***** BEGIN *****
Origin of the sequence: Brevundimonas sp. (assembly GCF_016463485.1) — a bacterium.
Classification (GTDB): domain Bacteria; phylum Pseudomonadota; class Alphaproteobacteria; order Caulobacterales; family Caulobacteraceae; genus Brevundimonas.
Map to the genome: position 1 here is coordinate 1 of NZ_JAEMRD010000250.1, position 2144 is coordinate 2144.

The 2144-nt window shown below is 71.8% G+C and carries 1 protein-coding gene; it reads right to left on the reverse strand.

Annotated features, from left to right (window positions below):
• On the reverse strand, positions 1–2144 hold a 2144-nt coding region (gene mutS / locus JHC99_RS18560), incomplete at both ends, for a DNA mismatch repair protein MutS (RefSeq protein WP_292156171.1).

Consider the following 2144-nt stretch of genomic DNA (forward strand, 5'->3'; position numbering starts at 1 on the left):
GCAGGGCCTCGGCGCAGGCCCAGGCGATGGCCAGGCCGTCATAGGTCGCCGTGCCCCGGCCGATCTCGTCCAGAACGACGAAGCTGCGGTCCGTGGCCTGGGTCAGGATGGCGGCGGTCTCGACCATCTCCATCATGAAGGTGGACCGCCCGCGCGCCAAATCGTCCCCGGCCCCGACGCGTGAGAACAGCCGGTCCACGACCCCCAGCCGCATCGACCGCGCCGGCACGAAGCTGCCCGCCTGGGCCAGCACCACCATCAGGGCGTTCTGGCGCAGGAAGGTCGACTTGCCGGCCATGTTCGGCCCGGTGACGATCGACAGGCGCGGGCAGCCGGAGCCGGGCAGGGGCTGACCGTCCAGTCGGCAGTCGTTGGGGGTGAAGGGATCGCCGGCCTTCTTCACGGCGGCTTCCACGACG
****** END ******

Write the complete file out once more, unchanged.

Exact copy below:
Origin of the sequence: Brevundimonas sp. (assembly GCF_016463485.1) — a bacterium.
Classification (GTDB): domain Bacteria; phylum Pseudomonadota; class Alphaproteobacteria; order Caulobacterales; family Caulobacteraceae; genus Brevundimonas.
Map to the genome: position 1 here is coordinate 1 of NZ_JAEMRD010000250.1, position 2144 is coordinate 2144.

The 2144-nt window shown below is 71.8% G+C and carries 1 protein-coding gene; it reads right to left on the reverse strand.

Annotated features, from left to right (window positions below):
• On the reverse strand, positions 1–2144 hold a 2144-nt coding region (gene mutS / locus JHC99_RS18560), incomplete at both ends, for a DNA mismatch repair protein MutS (RefSeq protein WP_292156171.1).

Consider the following 2144-nt stretch of genomic DNA (forward strand, 5'->3'; position numbering starts at 1 on the left):
GCAGGGCCTCGGCGCAGGCCCAGGCGATGGCCAGGCCGTCATAGGTCGCCGTGCCCCGGCCGATCTCGTCCAGAACGACGAAGCTGCGGTCCGTGGCCTGGGTCAGGATGGCGGCGGTCTCGACCATCTCCATCATGAAGGTGGACCGCCCGCGCGCCAAATCGTCCCCGGCCCCGACGCGTGAGAACAGCCGGTCCACGACCCCCAGCCGCATCGACCGCGCCGGCACGAAGCTGCCCGCCTGGGCCAGCACCACCATCAGGGCGTTCTGGCGCAGGAAGGTCGACTTGCCGGCCATGTTCGGCCCGGTGACGATCGACAGGCGCGGGCAGCCGGAGCCGGGCAGGGGCTGACCGTCCAGTCGGCAGTCGTTGGGGGTGAAGGGATCGCCGGCCTTCTTCACGGCGGCTTCCACGACG